SciBites: Week of November 25th

SciBites: Week of November 25th

Malaria elimination in sub-Saharan Africa may be possible in certain conditions

Many countries have eliminated malaria over the past century, but no sub-Saharan African country has yet stamped out the disease. In their recently published study, researchers from the Institute for Disease Modeling (Bellevue, Washington), the Zambia National Malaria Control Centre (Lusaka, Zambia) and PATH Malaria Control and Elimination Partnership in Africa (Lusaka, Zambia) combined a mathematical model for malaria transmission with field data from Zambia to computationally test a variety of strategies for eliminating malaria in a southern African setting. They found that elimination requires high yet realistic levels of vector control, and that mass drug campaigns to kill parasites within the human population can boost the chances of achieving elimination if vector control is well-implemented.

 

Minimally invasive autopsies may help determine cause of death in lower-income countries

While complete autopsies are considered the gold standard for determining the cause of death, they are poorly accepted and difficult to perform in low- and middle-income countries. New research in PLOS Medicine tested and discussed the feasibility and validity of a simpler alternative. One study found that minimally invasive autopsies had a 75.9% concordance rate with complete autopsies, with particularly high agreement for infectious diseases. In a linked research article, scientists conducted 504 interviews with people who’d recently lost a family member across five countries, and found that 75% of the participants would be willing to know the cause death of a relative and that the overall hypothetical acceptability of minimally invasive autopsy on a relative was 73%. In a linked Perspective, Peter Byass of Umeå University, Umeå, Sweden, reflects on the potential challenges for minimally invasive autopsies (MIAs) to become routinely used for determining cause of death in low- and middle-income countries. “MIA shows signs of being an important addition to the world’s available range of cause-of-death assignment methods,” he says.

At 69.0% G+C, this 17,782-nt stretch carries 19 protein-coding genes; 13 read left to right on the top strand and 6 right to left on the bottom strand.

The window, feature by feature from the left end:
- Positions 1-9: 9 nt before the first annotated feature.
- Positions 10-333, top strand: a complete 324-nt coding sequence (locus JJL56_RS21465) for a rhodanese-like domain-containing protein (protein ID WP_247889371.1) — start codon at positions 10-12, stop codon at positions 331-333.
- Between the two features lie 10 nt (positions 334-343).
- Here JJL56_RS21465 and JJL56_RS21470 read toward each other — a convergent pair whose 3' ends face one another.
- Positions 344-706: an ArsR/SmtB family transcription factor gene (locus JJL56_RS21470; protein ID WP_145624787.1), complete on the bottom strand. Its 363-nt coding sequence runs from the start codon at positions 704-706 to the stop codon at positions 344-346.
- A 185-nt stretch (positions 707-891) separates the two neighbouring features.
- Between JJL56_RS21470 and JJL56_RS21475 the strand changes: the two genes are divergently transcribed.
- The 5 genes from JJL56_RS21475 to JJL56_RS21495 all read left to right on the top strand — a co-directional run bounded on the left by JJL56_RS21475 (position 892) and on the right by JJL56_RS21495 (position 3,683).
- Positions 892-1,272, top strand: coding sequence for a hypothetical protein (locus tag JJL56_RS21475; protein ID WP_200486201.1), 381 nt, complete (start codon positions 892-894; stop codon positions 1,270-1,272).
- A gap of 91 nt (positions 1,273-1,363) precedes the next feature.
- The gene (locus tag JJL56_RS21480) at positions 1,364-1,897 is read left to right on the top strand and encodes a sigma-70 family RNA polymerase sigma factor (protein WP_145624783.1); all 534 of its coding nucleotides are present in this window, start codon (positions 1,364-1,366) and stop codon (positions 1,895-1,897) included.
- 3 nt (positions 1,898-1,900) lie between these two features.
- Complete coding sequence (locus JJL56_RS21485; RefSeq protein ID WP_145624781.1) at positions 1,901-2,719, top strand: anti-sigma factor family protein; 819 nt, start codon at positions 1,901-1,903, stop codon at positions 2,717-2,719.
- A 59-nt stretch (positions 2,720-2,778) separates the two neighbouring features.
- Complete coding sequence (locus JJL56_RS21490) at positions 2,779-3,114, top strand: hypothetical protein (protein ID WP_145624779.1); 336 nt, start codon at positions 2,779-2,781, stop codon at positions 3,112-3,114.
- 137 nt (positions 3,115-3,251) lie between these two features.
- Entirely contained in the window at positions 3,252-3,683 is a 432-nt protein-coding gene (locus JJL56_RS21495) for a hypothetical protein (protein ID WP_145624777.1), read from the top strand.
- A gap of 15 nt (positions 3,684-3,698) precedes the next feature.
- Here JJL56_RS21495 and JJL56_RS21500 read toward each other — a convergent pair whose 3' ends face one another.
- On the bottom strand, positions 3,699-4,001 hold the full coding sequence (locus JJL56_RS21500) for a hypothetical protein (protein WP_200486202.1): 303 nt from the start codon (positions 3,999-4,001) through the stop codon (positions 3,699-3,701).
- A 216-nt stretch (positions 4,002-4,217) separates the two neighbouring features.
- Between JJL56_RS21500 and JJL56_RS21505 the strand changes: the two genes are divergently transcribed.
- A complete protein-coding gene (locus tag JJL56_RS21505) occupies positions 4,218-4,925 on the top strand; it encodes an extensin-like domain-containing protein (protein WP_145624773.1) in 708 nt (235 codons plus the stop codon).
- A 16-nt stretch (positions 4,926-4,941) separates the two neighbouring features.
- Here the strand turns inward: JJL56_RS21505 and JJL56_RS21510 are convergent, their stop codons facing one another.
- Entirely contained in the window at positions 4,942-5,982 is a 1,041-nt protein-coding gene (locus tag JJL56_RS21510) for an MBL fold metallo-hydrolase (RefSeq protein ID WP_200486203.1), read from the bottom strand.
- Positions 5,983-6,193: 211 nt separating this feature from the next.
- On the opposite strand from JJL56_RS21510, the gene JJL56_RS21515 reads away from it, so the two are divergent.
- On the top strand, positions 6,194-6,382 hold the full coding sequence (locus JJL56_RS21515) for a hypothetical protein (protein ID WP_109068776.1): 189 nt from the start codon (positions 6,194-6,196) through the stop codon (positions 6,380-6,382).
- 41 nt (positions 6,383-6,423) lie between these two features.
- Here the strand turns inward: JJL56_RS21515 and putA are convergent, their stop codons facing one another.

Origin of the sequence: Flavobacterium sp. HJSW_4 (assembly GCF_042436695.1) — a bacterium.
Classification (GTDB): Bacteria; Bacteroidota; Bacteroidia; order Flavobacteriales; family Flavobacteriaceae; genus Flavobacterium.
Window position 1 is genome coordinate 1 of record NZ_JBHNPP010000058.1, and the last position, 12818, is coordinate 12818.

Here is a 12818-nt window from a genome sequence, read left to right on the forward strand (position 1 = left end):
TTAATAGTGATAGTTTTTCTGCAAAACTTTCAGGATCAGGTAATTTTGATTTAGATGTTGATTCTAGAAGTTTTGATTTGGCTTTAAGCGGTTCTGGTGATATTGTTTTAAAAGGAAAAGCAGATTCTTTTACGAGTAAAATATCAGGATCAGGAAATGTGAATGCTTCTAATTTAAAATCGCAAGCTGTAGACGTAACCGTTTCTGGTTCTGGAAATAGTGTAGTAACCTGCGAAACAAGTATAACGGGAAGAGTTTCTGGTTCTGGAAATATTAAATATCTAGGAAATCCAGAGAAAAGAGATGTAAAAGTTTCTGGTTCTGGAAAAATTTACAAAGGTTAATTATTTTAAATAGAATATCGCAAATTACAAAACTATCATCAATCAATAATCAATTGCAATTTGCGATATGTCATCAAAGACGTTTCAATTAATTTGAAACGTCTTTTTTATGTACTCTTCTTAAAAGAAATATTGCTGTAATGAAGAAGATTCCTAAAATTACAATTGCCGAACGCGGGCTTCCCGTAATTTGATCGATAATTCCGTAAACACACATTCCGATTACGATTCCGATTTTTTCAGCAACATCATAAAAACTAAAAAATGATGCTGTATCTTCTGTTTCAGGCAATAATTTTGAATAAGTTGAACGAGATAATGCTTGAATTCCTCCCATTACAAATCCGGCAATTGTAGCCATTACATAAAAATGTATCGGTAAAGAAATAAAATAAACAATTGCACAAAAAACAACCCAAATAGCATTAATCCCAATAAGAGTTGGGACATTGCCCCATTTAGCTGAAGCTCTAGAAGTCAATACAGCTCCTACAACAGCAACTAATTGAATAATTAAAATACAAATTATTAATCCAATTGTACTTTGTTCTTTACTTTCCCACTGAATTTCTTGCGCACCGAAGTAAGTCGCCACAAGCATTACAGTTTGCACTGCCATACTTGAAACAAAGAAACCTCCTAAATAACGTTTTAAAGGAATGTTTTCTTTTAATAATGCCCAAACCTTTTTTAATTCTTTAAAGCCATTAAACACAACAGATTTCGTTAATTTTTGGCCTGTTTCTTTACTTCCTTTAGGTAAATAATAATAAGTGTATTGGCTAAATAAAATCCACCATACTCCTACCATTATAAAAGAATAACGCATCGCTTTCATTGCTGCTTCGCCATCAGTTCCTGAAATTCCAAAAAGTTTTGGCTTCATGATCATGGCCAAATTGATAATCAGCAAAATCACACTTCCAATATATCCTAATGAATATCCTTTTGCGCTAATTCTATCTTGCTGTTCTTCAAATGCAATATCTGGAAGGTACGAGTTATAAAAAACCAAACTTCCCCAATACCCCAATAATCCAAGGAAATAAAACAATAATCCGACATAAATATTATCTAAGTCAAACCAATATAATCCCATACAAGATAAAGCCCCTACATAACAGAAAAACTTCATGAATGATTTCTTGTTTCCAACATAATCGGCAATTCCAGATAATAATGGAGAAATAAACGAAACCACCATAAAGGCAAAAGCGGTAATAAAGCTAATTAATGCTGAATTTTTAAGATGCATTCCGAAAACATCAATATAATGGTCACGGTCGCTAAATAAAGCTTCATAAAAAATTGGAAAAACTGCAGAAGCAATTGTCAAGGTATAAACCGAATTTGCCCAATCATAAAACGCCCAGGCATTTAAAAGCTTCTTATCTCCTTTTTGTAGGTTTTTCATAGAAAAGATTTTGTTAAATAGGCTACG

Memory-related brain activity loses cohesion as people age

Typically, research on brain activity relies on average brain measurements across entire groups of people. In a new study, Elizabeth Davison of Princeton University and colleagues describe a novel method of characterizing and comparing the brain dynamics of individual people. The researchers used functional magnetic resonance imaging (fMRI) to record healthy people’s brain activity during memory tasks, attention tasks and at rest. They recast the fMRI data from each person’s brain as a network composed of brain regions and the connections between them, allowing the researchers to measure how closely different groups of connections changed together over time. The researchers found that during memory tasks, variations between people are closely linked to age. The brain regions that coordinate memory-related activities lose cohesion as the person ages, providing new insight into aging’s effect on the brain. Next steps for the research will investigate how to distinguish between healthily aging brains and brains with age-related impairments.

 

Image Credit: Milen Nikolov

Author

Tessa is the Journal Media Manager at PLOS. She graduated from the University of California, Berkeley with degrees in Rhetoric and Music. She can be reached by email at tgregory@plos.org and on Twitter at @tessagregs.

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